Please visit Kathryn U. Hulings’s new website to learn more about her book, Life with a Superhero: Raising Michael Who Has Down Syndrome.
Over twenty years ago, in a small Israeli town, a desperate mother told a remarkable lie. She told her friends and family that her newborn child had died. That lie became the catalyst for the unfolding truth of the adoption of that same baby—Michael —who is, in fact, very much alive and now twenty-two years old. He also has Down syndrome.
When Kathryn Hulings adopted Michael as an infant, she could not have known that he would save her life when she became gravely ill and was left forever physically compromised. Her story delights in how Michael’s life and hers, while both marked by difference and challenge, are forever intertwined in celebration and laughter. With candor and a sense of humor, Life With a Superhero wraps itself around the raucous joy of Michael’s existence with his four older siblings who play hard and love big; how Kathryn and her husband, Jim, utilize unconventional techniques in raising kids; the romance between Michael and his fiancée, Casey; the power of dance in Michael's life as an equalizing and enthralling force; the staggering potential and creativity of those who are differently-abled; and the mind-blowing politics of how Kathryn navigated school systems and societal attitudes that at times fought to keep Michael excluded from the lives of kids deemed “normal.”
No other books about the parenting experience outline what to do when, say, a child runs across the roof of a tri-level house pretending he can fly, or shows up in a 7th grade social studies class dressed like Spiderman, or calls 911 when his girlfriend breaks his heart. But, as Michael’s mom, Kathryn has been trying to figure how to be a mother in just such circumstances—sometimes with success, sometimes with dismal failure—for over two decades.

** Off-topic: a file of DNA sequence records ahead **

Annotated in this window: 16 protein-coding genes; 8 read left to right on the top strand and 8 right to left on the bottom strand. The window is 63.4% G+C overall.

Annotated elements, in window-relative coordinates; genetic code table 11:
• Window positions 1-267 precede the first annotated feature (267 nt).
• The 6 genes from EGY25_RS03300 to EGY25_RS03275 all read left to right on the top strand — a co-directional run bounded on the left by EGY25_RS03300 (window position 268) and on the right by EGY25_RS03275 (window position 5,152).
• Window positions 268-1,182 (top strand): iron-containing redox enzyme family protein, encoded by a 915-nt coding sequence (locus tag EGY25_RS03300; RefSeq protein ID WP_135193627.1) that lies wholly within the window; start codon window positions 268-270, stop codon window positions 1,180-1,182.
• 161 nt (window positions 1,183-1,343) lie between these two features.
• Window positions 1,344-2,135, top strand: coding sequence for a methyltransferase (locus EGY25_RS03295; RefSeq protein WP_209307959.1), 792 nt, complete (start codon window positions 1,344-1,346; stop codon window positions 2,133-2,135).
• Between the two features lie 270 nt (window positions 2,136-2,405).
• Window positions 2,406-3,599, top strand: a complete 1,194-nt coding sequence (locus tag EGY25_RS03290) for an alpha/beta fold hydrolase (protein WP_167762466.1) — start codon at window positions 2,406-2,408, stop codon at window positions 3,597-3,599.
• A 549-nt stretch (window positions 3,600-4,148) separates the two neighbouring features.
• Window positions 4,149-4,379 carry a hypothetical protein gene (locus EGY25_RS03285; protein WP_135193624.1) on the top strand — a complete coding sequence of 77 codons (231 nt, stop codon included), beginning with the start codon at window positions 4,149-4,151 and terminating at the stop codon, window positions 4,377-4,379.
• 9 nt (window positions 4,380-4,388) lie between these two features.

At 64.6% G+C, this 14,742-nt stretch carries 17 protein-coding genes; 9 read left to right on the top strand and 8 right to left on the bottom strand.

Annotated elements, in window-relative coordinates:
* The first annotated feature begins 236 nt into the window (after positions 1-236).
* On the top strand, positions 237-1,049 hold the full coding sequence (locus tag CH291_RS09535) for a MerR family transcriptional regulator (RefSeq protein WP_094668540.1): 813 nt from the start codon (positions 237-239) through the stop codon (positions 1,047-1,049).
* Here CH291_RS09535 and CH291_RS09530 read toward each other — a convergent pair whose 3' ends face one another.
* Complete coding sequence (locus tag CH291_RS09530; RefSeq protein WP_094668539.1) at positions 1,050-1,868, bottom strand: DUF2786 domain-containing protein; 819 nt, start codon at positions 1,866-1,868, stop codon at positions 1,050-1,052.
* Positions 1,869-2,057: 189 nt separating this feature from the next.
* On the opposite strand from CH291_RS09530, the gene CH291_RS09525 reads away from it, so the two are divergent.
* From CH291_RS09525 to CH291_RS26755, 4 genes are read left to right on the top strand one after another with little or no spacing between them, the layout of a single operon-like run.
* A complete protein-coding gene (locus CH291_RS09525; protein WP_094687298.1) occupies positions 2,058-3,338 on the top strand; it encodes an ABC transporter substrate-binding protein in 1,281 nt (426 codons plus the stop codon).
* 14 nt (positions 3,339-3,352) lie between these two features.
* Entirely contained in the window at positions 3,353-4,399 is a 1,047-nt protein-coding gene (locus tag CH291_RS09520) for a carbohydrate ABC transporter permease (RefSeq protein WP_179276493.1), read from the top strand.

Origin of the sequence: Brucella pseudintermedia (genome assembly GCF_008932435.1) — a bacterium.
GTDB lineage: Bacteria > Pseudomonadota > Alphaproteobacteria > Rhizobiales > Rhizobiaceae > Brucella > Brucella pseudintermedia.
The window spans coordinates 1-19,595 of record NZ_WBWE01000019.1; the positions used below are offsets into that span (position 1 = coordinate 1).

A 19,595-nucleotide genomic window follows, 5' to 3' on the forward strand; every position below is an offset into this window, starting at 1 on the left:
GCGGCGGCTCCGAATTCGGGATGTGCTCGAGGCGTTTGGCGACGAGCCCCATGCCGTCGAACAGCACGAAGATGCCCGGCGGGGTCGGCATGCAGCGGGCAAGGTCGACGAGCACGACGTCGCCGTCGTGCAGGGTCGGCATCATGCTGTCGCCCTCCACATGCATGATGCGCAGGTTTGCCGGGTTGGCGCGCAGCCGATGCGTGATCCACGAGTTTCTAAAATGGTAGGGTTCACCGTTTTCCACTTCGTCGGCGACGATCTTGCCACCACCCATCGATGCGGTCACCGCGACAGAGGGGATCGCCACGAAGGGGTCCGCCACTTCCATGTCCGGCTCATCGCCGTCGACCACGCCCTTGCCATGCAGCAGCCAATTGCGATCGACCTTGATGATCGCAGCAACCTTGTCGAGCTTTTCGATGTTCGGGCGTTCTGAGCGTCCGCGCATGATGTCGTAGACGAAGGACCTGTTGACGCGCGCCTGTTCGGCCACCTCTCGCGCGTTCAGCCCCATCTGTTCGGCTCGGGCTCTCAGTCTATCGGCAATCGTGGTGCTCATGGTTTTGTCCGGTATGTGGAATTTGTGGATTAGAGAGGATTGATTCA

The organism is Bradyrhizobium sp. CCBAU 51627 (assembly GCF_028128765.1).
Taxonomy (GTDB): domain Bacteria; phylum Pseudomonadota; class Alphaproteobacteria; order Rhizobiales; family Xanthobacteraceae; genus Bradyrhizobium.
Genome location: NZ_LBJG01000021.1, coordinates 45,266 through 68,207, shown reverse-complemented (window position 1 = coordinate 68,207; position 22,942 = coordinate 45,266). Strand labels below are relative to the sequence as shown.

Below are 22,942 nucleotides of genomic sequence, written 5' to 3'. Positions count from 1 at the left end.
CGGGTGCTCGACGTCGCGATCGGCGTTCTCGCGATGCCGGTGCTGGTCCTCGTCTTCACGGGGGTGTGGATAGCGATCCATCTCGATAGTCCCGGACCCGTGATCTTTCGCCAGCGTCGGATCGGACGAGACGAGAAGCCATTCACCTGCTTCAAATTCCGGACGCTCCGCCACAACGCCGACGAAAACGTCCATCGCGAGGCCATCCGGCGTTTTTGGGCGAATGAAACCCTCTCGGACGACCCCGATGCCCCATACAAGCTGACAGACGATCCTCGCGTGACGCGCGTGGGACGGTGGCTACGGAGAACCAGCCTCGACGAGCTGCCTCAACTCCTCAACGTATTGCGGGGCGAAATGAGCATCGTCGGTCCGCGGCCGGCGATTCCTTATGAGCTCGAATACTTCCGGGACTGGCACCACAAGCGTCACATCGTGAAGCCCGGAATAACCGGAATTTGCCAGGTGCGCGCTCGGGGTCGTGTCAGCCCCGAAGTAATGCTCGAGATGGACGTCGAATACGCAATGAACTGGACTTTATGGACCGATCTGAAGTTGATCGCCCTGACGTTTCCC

Most of the books about parenting a child who has Down syndrome are concerned with only the first few years of life and are based in biological births. Life with a Superhero is fresh and new in that it engages the reader with the parenting journey all the way into young adulthood and it also involves the spectrum of adoption. This memoir chronicles not only the early years—filled with both trepidation and joy—of raising a child who has Down syndrome, but also the ups and downs of twelve years of public schooling, the slippery slope of the transition process into the population at large, navigating puberty and adolescence, friendships, community involvement with typical folks and folks with special needs, and the exuberant glee of finding love and contemplating marriage and an independent life.
“Life with a Superhero’s greatest strengths are the aesthetic value of the writing—it’s very lyrical and beautiful—and the uncommon perspective on parenting an older child with Down syndrome.”—Kathryn Soper, author of The Year My Son and I Were Born and editor of Gifts: Mothers Reflect on How Children with Down Syndrome Enrich Their Lives
“Make no mistake: This is a love story, one that is at once foreign and familiar, painful and poignant. Like all great love stories, it is also a story about taking in and letting go. Whether or not you are a parent of a child with special needs, you will have a place in your heart for taking in Michael. As I read, I was taken on a truly incredible journey, one fraught with ‘the sweetness of secrets and the necessity of betrayals.’ Kathryn Hulings does, indeed, deserve ‘way better than a plus sign’; she deserves a star.”—Pamela K. Coke, Associate Professor of English Education, Colorado State University
“It might be that this powerful and complicated story is mistitled, for Life with a Superhero suggests that only one heroic figure makes an appearance here. Yet, from the first page, this memoir that reads like a novel brims with characters who sometimes struggle mightily yet in the end perform lionhearted feats almost every day, year after year—from adoptive mom Kathryn Hulings to her husband Jim and their biological kids to inspired teachers of many kinds. By turns hilarious and heartbreaking, Kathryn Hulings' debut book is a moving portrayal of family and community dedication and love.”—John Calderazzo, author of Rising Fire: Volcanoes and Our Inner Lives
“I knew from that moment I met the Hulings family that it was all going to be ‘good in the neighborhood’ (our school motto) for Michael at Blevins Middle School. I could write my own book, just about Michael stories, but it would not have the voice that Kathryn brings to hers! I am honored to have been able to share the experiences with the Hulings and their amazing journey with their son.”—Tracy Gefroh, MA, Special Education Teacher, Blevins Middle School, Fort Collins, Colorado